Skip main navigation
We use cookies to give you a better experience, if that’s ok you can close this message and carry on browsing. For more info read our cookies policy.
We use cookies to give you a better experience. Carry on browsing if you're happy with this, or read our cookies policy for more information.
Ocean in Antarctica with snowy mountains in the back

Earth's water

Earth is a water planet. Seventy percent of its surface is covered by water. Water seems to be everywhere, in the oceans, lakes, streams, glaciers, and even in people. Our bodies contain about 65 to 75 percent water by weight.

With so much water around and in us, it would seem that water scarcity would seldom be a problem, and we could just take the abundance of water for granted. Indeed, many of us tend to do just that, assuming that inexpensive water will magically appear when we turn on the tap. But for several reasons, water scarcity is likely to be one of the world’s significant issues of the 21st century.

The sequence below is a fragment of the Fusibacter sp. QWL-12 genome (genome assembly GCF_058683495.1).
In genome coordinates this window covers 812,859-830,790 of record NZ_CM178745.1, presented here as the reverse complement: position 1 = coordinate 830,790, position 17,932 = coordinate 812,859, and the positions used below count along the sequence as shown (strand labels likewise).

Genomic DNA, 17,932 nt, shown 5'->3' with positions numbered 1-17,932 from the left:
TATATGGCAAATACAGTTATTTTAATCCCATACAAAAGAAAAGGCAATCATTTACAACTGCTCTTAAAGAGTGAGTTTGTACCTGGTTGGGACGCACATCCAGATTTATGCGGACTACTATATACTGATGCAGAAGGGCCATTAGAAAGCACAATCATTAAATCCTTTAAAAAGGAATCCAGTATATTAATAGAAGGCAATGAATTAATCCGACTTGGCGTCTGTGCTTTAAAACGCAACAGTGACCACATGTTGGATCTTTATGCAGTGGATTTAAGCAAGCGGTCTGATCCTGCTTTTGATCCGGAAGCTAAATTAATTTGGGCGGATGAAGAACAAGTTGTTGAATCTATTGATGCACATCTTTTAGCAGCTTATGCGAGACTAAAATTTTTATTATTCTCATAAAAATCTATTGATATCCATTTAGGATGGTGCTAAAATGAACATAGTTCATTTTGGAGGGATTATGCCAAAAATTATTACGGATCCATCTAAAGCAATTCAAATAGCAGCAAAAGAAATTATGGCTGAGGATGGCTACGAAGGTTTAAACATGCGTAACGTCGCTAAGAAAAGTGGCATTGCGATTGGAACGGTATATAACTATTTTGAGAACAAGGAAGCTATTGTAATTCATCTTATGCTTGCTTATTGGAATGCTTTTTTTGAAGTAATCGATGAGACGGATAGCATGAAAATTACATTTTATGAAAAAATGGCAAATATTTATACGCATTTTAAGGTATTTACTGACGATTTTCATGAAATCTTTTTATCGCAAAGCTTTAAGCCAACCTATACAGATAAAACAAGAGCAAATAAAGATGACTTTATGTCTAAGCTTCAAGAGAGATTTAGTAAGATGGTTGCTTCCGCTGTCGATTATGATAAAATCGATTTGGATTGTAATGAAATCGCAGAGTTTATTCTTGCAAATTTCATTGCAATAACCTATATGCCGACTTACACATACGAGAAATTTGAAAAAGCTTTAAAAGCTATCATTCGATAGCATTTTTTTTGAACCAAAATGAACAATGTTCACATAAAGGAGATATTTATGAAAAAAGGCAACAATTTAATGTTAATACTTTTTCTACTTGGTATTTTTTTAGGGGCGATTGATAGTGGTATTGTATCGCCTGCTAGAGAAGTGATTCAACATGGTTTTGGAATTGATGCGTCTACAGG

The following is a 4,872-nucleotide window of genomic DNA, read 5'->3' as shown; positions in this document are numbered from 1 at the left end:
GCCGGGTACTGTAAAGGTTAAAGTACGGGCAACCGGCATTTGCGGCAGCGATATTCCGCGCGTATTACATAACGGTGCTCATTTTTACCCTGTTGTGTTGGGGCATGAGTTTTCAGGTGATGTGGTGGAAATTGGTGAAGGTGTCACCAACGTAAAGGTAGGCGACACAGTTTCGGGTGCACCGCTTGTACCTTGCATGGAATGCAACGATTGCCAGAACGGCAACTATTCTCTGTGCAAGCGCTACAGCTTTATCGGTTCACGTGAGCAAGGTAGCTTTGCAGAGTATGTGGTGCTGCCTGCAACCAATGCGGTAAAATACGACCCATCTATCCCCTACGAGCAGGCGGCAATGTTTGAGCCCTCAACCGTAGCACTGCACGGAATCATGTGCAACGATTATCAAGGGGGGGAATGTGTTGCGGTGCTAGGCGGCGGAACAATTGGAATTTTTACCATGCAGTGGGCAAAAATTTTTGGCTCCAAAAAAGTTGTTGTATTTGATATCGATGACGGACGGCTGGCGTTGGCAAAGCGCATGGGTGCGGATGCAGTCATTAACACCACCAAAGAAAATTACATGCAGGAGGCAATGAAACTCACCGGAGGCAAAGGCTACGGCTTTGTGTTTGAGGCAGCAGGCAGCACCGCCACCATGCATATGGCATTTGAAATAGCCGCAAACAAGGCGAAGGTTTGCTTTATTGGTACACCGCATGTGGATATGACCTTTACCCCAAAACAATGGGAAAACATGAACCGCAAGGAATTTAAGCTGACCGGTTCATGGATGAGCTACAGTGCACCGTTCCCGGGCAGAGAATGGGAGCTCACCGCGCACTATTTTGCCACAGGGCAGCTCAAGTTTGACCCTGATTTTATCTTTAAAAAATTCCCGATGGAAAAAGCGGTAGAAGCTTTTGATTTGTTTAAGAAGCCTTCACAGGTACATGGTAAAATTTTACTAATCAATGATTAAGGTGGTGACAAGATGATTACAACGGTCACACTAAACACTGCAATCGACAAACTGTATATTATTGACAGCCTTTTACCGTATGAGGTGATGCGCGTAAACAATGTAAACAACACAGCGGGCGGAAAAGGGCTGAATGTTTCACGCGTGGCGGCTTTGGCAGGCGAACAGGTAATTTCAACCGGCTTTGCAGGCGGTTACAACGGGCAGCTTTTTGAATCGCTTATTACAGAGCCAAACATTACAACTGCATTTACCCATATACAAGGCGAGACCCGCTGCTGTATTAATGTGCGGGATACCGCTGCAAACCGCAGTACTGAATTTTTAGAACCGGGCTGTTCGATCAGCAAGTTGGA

First, the amount of freshwater easily available for human use is extremely limited in comparison to the amount of water on earth. 97.5 percent of earth’s water is in the oceans or other salty water bodies, and is too salty to drink without expensive desalination.

Second, water is very unevenly distributed over the earth’s land surface. Some areas have plenty of water, but some have hardly any.

Third, water is also unevenly distributed in time. Rains generally come in dependable patterns, but at any given time large areas of the earth are affected by droughts that may last from a few weeks to several years.

Share this article:

This article is from the free online course:

Water Scarcity: Crisis and Response

Colorado State University

Get a taste of this course

Find out what this course is like by previewing some of the course steps before you join:

Contact FutureLearn for Support